Air traffic has a big impact on the environment, you know, but you would start on the right foot if at least airports were green. The United States knows it very well and the Dallas Fort Worth International Airport (DFW) has become the first airport in North America to achieve carbon neutral status after the Airport Carbon Accreditation, the program promoted by Airports Council International, which recognizes the efforts of airports around the world to reduce its emissions of CO2 by paths and fully independent evaluations.
DFW is one of only 23 airports worldwide to achieve the milestone distinction of “Level 3+Neutrality”. The recognition is the result of nearly two decades of sustainability efforts and commitments to reduce carbon dioxide emissions, to clean the air throughout the Dallas/Fort Worth region and to limit the environmental impact. The Dallas Fort Worth Airport has shown great inclination to sustainability, making progress in reducing carbon emissions, in the management of precious resources such as water and energy, in supplies of vehicles, in the emissions, in the wastes, in recycling and in defense of the Earth. Carbon neutrality occurs when the net carbon dioxide emissions over an entire year is zero, meaning the airport absorbs or offsets the same amount of carbon dioxide as it produces. Since 2010, DFW has achieved a 29 percent reduction in carbon emissions on a per-passenger basis, as well as an overall 38 percent reduction in energy costs, even while total passengers at the airport increased by 15 percent over the same period. Other notable achievements include:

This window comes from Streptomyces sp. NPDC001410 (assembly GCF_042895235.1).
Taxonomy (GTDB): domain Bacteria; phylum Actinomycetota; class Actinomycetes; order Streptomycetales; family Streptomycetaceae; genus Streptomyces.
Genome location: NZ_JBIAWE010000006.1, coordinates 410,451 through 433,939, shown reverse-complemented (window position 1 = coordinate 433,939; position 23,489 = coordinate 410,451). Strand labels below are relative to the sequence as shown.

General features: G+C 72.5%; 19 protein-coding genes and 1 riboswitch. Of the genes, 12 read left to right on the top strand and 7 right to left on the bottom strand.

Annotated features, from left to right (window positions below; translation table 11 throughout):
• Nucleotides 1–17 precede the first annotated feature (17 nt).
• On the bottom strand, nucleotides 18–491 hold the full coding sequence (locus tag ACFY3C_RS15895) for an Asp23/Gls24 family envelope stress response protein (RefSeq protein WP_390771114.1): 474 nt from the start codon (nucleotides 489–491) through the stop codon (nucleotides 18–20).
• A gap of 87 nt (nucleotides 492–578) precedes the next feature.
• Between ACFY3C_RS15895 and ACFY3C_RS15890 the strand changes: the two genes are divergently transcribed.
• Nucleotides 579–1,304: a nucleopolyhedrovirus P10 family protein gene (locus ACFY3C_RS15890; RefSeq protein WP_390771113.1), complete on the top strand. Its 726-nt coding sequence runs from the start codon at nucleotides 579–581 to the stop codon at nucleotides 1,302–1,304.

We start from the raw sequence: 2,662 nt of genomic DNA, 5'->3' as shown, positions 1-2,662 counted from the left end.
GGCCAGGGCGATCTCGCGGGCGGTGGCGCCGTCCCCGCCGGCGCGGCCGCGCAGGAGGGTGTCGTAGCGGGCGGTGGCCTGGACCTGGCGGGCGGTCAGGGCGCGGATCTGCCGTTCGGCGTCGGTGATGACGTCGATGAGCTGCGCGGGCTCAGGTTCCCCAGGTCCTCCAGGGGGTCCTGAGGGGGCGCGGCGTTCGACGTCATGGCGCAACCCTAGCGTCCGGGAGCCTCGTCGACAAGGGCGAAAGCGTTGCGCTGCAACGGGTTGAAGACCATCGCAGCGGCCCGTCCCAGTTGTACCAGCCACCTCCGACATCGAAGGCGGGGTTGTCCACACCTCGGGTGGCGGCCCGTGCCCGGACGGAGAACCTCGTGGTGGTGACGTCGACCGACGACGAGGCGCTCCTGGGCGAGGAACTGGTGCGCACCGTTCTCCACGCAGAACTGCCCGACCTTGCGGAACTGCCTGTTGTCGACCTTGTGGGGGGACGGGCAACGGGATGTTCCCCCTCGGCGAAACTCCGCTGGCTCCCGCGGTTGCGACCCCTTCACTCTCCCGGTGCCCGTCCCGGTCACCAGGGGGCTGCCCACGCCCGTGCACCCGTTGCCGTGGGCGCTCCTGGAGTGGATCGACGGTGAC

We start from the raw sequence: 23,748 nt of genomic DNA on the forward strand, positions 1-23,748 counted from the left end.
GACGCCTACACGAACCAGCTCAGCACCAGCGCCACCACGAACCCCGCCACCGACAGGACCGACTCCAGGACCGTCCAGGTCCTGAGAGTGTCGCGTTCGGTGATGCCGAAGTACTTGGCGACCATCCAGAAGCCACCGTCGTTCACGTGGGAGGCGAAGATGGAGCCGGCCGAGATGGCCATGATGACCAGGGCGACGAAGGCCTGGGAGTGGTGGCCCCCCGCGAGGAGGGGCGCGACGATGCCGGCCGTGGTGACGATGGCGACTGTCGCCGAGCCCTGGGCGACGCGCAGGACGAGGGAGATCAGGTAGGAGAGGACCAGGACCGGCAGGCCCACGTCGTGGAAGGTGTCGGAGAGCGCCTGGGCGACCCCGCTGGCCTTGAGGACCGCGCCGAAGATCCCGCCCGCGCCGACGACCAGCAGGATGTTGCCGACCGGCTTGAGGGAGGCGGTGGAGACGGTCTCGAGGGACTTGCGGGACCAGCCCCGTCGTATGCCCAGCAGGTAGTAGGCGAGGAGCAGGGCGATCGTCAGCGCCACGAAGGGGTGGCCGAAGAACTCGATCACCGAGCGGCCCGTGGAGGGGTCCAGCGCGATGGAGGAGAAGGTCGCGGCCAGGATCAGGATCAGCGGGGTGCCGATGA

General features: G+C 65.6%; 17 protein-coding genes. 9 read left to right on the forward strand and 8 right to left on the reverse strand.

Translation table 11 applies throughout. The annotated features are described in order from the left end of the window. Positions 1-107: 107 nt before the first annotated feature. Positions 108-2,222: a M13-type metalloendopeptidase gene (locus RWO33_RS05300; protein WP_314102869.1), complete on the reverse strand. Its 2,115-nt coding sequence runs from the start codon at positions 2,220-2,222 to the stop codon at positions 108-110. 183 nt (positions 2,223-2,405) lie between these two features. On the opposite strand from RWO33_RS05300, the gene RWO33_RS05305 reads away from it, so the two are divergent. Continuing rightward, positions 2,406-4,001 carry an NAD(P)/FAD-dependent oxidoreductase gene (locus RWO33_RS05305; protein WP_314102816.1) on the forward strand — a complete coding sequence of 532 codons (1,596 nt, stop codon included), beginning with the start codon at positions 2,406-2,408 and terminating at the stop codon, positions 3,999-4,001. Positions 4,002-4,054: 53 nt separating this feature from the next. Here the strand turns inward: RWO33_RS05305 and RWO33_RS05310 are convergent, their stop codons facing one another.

Energy: Dallas Fort Worth International Airport is committed to electrical consumption from renewable sources and has purchased and retired enough renewable energy credits to cover 100 percent of the annual usage.
Water: DFW installed water-conserving plumbing fixtures in restrooms to cut customer water usage across all five airport terminals by 50 percent, saving more than 5 million gallons of water each month. The airport also partnered with neighboring cities to create a reclaimed water delivery system to conserve potable water in the region, reducing consumption by more than100 million gallons per year.
Vehicle emissions: DFW’s vehicle fleet has been almost completely converted to clean-burning compressed natural gas, cutting the airport fleet’s carbon emissions by 25 percent while saving millions in fuel costs.
Recycling: Over 180,000 tons of materials left on site after terminal renovations have been recycled or diverted from landfills.